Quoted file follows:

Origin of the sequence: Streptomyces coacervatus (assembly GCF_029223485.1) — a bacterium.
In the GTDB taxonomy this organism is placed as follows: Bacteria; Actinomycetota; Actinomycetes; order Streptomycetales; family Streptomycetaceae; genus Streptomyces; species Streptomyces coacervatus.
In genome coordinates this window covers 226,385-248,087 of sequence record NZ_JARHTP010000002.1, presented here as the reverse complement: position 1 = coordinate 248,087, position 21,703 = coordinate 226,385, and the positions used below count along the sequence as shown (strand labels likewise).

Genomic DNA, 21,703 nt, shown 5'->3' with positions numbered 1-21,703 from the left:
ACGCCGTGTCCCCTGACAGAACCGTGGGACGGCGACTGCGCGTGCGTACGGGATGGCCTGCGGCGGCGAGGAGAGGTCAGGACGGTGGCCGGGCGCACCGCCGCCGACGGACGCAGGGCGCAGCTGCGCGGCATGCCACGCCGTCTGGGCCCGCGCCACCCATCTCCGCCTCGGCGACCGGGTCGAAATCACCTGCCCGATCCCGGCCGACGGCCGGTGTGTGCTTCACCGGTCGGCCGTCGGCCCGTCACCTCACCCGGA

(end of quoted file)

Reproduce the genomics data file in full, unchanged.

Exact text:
Origin of the sequence: Streptomyces coacervatus (assembly GCF_029223485.1) — a bacterium.
In the GTDB taxonomy this organism is placed as follows: Bacteria; Actinomycetota; Actinomycetes; order Streptomycetales; family Streptomycetaceae; genus Streptomyces; species Streptomyces coacervatus.
In genome coordinates this window covers 226,385-248,087 of sequence record NZ_JARHTP010000002.1, presented here as the reverse complement: position 1 = coordinate 248,087, position 21,703 = coordinate 226,385, and the positions used below count along the sequence as shown (strand labels likewise).

Genomic DNA, 21,703 nt, shown 5'->3' with positions numbered 1-21,703 from the left:
ACGCCGTGTCCCCTGACAGAACCGTGGGACGGCGACTGCGCGTGCGTACGGGATGGCCTGCGGCGGCGAGGAGAGGTCAGGACGGTGGCCGGGCGCACCGCCGCCGACGGACGCAGGGCGCAGCTGCGCGGCATGCCACGCCGTCTGGGCCCGCGCCACCCATCTCCGCCTCGGCGACCGGGTCGAAATCACCTGCCCGATCCCGGCCGACGGCCGGTGTGTGCTTCACCGGTCGGCCGTCGGCCCGTCACCTCACCCGGA